Review Summary: The roots of what the band did become, this album is a marathon of riffs and a showcase of raw talent.
Between the Buried and Me have become somewhat of a household name over the past few years. They have garnered a great deal of respect with the release of several notable albums, on each honing and refining their sound. It is true that on later releases, the band have employed a more progressive approach to song writing. However, on this album (their debut), it is safe to say that the band are focused more on the heavier side of the spectrum. Notably enough, it is safe to say that their debut is probably the heaviest material the band have ever produced.
Album opener More of Myself To Kill begins with a drum fill and hoarse scream from Tommy Rogers. The song then progresses into a fest of riffs and quick drumming before changing tempo completely into what could be described as a death metal sounding section. After a clean section, the song goes from tremelo-picked melodies to yet more brutal riffs, complimented later on with some blast beats. Overall, it is a nice introduction to what lies ahead on the album.
Album highlights come in the form of two tracks - Arsonist and Fire For A Dry Mouth. Both tracks are filled to the brim with well constructed guitar riffs. A wide arsenal of techniques are used, such as tight tempo and time signature changes, as well as a great breakdown featuring dissonant guitar riffs in Arsonist. Fire For A Dr Mouth starts out with a chugging guitar riff before exploding into madness (this madness being tremelo picked riffs and blast beats). From there on, an onslaught of guitar riffs, all in an ever changing vortex of timings and tempos, barrages to listener. Sometimes I think to myself how on earth does the band manage to remember all the structures/riffs for their songs.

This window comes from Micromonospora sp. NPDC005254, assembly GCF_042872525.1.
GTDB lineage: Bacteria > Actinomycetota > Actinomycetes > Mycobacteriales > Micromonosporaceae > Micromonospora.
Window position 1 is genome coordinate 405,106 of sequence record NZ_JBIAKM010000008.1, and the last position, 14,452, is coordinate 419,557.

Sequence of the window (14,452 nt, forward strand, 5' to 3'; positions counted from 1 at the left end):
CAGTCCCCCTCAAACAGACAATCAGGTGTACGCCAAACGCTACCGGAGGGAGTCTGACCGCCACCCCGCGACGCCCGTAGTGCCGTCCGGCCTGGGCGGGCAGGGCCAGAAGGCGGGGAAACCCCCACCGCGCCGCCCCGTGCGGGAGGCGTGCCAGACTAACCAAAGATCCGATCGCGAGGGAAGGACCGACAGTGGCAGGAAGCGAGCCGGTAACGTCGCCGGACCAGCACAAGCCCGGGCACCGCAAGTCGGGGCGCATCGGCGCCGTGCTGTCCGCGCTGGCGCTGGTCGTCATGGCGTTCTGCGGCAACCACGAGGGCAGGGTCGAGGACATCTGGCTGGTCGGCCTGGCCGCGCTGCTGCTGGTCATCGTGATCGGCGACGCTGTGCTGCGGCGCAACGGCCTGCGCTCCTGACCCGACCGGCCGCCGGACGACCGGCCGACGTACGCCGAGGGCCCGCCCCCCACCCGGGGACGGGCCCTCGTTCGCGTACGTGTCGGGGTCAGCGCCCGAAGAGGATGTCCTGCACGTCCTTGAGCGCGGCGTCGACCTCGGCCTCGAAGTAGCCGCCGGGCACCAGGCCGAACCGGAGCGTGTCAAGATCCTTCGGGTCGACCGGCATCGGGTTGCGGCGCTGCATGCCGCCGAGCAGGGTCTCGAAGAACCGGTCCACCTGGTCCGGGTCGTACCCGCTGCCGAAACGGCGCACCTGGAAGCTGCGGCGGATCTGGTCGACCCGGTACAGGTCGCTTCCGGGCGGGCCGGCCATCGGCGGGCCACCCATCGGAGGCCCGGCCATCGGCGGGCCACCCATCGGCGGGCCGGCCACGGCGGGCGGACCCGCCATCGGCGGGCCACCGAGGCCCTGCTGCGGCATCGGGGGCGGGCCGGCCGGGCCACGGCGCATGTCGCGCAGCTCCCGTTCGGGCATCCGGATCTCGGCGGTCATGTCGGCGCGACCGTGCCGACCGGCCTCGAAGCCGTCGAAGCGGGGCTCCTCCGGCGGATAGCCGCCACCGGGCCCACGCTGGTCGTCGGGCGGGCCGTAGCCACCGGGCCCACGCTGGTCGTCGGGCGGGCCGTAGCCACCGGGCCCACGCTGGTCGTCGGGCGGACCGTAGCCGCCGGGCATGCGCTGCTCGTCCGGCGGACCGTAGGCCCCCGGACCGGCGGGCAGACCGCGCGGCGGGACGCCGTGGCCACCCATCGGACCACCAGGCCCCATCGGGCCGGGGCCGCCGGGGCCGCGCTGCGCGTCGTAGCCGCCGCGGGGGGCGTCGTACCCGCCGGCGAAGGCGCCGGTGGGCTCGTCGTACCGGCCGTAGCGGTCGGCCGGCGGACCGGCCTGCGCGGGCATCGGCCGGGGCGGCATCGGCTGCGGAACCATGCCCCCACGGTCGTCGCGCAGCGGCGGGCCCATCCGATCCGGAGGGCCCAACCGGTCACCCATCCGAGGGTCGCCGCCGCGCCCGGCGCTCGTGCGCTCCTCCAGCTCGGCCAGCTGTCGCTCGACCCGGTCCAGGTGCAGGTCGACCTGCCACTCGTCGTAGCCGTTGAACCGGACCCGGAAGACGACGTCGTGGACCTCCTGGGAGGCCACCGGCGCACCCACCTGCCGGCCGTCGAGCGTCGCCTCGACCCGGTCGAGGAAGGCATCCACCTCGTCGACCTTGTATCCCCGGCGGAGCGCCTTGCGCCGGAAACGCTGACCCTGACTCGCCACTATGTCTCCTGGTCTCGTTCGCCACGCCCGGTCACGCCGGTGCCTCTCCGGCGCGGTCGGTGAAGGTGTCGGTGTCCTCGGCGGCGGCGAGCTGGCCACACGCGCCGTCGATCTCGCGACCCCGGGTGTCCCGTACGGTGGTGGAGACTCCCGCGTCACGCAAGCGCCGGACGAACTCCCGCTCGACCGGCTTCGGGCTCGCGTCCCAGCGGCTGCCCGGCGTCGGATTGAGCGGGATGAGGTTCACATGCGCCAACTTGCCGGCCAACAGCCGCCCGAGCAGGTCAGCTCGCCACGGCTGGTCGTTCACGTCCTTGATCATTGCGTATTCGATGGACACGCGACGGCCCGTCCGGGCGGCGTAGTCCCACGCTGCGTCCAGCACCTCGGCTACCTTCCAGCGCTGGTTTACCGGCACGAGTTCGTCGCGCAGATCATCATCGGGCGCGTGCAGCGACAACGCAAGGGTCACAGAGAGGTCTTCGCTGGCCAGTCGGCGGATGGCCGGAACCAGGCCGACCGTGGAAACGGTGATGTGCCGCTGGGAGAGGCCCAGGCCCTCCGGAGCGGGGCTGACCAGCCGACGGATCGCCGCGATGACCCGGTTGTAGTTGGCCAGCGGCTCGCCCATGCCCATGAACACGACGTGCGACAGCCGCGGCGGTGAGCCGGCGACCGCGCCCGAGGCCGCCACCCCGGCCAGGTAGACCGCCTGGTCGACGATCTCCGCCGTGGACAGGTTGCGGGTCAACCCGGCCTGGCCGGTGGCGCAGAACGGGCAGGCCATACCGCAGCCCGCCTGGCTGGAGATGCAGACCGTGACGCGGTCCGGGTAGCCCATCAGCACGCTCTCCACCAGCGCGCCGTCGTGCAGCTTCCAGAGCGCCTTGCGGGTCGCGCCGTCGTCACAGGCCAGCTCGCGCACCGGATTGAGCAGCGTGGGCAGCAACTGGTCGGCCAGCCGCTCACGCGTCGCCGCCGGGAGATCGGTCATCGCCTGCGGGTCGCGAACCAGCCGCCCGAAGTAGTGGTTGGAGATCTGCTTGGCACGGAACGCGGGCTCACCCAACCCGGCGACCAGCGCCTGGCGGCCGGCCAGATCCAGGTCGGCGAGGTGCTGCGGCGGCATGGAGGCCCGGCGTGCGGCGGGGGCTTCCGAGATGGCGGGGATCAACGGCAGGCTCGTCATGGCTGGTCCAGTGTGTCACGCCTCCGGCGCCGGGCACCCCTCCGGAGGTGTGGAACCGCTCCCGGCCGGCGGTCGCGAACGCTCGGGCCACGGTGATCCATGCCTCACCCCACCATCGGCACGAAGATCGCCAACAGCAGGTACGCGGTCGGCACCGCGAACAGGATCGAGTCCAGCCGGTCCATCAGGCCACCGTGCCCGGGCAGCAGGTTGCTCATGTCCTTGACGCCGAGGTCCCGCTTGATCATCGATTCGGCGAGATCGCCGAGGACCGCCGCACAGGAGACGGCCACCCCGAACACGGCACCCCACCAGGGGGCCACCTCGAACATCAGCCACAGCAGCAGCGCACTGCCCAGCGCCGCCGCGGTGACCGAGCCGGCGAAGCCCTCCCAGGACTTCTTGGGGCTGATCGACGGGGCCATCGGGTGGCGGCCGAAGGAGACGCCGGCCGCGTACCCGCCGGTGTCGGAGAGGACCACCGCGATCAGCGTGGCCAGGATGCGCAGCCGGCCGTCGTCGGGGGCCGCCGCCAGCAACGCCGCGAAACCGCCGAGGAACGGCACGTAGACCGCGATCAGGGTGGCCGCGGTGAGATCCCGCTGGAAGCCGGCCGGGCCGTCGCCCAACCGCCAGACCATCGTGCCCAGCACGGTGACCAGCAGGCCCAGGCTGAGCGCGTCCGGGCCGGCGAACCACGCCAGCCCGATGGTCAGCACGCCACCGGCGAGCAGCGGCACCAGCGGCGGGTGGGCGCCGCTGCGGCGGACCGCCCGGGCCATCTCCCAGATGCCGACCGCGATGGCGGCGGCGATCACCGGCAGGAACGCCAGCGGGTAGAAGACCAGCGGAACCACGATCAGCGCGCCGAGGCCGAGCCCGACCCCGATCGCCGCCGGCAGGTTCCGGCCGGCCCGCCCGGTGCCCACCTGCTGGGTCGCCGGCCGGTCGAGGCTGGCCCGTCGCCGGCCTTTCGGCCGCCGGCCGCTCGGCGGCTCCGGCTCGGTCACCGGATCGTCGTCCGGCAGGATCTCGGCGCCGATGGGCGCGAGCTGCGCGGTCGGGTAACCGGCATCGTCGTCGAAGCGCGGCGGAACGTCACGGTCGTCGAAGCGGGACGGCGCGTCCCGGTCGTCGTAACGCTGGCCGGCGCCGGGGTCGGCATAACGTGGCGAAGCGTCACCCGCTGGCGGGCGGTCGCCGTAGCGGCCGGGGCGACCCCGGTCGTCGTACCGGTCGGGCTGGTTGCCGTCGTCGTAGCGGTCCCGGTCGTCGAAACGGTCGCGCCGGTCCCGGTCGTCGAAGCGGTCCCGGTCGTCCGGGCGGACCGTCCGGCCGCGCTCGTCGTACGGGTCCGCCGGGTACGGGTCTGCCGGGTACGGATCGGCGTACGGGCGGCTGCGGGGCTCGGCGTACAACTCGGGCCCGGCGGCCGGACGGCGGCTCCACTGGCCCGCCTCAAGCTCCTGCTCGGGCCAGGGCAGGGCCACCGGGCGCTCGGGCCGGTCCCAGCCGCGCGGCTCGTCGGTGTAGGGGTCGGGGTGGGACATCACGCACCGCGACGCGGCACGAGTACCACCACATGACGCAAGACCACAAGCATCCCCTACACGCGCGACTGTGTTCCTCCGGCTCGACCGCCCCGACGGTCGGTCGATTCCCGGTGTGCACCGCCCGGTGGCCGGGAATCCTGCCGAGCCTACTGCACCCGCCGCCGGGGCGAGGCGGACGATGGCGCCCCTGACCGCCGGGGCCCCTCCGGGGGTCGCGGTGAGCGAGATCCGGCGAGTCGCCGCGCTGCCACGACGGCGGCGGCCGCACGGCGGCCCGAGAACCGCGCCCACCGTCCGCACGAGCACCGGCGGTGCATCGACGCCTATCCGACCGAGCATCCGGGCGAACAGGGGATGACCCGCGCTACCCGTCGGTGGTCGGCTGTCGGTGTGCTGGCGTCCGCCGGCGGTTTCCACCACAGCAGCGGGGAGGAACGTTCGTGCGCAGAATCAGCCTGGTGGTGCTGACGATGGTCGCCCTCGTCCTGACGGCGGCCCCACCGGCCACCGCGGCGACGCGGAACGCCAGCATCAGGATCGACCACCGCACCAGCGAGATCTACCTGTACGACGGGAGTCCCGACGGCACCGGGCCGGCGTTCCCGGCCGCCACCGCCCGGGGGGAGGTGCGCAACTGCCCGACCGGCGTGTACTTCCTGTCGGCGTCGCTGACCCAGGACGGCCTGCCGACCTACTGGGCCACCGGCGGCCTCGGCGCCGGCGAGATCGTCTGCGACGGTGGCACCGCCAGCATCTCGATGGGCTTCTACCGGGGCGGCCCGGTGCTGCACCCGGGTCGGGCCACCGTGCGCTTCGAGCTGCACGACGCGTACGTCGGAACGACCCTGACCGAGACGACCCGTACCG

Other notable moments on the album include the middle part of Aspirations, a solid track which showcases some ridiculous falsetto from Tommy (it has to be heard to be believed). Use of a Weapon is another slew of riffs - at times, it can almost be overwhelming but it must be noted that the majority of the riffs in question compliment the songs well. Naked By the Computer begins with a pleasant clean introduction before spiralling into yet more riff mayhem. Shevanel Cut A Flip also features genre-bending guitar work. Some sections sound hardcore/metal core influenced, whereas others follow more of a death metal approach. Even though the sound of the band on this album is very primitive and raw in comparison to later parts of their discography, it can be easily noted that the bands more progressive edge was experimented with as early as this album. In conclusion, Between the Buried and Me haven’t really disappointed their listeners much since their inception. Their self titled holds host to what is most likely their heaviest material to date as well the beginnings of a progressive element which has been toned and reconfigured on their later albums. Don’t expect anything in the realms of say Colors, The Great Misdirect or even The Parallax - this is raw and riff-orientated throughout.
More of Myself to Kill
Fire For A Dry Mouth